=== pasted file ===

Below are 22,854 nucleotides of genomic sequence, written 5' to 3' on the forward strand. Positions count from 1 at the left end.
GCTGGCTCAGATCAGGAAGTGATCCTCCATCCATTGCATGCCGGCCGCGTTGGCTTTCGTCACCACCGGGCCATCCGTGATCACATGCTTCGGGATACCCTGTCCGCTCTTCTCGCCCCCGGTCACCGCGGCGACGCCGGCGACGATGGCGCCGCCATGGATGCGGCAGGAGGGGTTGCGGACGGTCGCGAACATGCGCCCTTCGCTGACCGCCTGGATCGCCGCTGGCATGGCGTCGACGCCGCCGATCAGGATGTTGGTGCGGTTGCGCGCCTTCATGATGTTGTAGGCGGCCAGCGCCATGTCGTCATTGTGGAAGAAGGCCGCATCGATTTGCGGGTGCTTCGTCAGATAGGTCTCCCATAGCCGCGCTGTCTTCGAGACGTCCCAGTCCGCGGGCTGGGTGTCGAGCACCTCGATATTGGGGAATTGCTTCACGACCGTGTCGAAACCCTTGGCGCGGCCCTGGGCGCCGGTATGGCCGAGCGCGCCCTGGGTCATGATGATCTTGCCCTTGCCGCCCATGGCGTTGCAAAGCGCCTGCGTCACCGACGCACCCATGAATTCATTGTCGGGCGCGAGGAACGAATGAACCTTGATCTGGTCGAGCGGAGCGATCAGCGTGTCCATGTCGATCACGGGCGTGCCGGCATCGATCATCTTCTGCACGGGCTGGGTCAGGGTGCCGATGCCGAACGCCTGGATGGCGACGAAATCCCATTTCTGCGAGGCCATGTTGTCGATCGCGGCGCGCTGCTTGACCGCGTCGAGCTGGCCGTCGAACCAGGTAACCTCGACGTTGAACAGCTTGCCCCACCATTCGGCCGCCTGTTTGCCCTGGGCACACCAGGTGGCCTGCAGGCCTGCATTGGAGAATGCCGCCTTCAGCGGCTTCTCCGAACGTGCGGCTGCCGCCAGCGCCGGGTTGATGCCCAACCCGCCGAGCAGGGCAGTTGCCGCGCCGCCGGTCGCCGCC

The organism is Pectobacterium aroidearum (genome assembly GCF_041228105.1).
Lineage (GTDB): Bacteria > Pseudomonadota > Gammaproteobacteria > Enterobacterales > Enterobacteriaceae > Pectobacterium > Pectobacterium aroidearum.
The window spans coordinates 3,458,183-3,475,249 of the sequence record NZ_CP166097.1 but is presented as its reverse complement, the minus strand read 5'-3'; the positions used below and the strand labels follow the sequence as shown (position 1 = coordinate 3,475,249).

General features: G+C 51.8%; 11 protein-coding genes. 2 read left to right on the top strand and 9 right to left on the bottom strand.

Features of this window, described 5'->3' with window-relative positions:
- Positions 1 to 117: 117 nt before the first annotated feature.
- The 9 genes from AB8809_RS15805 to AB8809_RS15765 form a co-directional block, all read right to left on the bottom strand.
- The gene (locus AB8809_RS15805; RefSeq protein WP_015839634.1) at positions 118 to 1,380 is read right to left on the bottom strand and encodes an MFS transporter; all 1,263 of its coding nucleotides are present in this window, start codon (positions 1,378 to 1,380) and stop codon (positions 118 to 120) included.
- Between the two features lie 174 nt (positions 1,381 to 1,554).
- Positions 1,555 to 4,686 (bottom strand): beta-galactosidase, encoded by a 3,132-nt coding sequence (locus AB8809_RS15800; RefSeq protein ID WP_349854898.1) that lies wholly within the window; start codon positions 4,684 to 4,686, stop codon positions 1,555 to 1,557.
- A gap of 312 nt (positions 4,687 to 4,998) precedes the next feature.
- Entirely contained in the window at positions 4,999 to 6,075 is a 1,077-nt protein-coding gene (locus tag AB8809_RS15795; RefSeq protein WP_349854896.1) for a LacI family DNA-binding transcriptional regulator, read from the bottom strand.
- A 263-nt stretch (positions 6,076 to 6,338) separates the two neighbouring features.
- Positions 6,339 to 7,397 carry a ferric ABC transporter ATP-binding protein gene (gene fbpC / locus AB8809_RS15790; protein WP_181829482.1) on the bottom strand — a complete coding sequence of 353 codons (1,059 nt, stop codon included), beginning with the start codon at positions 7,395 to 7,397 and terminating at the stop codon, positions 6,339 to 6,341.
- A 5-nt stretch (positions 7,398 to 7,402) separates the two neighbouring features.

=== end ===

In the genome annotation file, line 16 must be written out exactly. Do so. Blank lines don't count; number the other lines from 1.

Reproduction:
- Positions 6,339 to 7,397 carry a ferric ABC transporter ATP-binding protein gene (gene fbpC / locus AB8809_RS15790; protein WP_181829482.1) on the bottom strand — a complete coding sequence of 353 codons (1,059 nt, stop codon included), beginning with the start codon at positions 7,395 to 7,397 and terminating at the stop codon, positions 6,339 to 6,341.